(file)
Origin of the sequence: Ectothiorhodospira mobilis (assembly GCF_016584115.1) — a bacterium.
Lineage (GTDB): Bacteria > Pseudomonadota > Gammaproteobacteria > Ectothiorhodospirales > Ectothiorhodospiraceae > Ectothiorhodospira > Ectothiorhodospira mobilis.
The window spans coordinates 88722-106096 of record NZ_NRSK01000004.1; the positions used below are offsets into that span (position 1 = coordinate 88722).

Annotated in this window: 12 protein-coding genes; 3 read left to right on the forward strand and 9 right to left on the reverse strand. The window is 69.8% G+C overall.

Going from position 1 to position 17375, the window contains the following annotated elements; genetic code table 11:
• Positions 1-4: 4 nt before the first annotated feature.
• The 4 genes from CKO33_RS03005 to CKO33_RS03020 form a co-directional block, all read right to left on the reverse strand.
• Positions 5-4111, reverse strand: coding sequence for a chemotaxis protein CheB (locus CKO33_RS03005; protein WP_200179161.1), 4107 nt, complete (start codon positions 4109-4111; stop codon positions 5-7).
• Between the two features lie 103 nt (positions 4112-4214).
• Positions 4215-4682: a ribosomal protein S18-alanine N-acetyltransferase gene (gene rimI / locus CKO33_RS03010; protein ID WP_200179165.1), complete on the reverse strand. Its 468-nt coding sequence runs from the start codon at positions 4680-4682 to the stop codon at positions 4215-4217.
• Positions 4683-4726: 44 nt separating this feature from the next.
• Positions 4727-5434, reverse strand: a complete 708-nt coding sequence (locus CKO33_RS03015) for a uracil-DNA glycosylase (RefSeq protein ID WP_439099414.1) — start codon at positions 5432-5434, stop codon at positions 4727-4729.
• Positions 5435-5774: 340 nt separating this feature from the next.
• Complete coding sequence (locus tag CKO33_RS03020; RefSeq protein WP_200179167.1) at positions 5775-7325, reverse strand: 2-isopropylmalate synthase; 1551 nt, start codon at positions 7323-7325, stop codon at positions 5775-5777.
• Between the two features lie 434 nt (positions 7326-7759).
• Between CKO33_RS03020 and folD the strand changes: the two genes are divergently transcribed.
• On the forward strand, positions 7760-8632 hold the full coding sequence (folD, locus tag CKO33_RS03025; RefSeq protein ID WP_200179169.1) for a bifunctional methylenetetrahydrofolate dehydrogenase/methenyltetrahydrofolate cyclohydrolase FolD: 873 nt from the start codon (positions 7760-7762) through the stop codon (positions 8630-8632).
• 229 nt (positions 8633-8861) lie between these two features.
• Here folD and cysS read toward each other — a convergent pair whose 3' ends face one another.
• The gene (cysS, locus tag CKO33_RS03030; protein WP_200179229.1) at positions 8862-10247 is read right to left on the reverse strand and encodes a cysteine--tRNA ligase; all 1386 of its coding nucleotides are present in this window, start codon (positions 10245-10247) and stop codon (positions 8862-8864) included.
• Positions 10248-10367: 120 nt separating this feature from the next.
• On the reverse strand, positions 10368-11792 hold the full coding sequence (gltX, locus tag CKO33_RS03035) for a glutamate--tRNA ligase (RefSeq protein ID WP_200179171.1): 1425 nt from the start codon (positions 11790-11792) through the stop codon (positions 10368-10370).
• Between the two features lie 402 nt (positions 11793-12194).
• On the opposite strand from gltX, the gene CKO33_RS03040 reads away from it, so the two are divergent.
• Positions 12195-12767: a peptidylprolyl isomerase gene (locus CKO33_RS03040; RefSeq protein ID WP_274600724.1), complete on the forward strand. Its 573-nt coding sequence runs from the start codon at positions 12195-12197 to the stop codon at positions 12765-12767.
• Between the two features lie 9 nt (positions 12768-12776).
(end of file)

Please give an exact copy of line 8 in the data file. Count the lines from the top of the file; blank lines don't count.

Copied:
• Positions 5-4111, reverse strand: coding sequence for a chemotaxis protein CheB (locus CKO33_RS03005; protein WP_200179161.1), 4107 nt, complete (start codon positions 4109-4111; stop codon positions 5-7).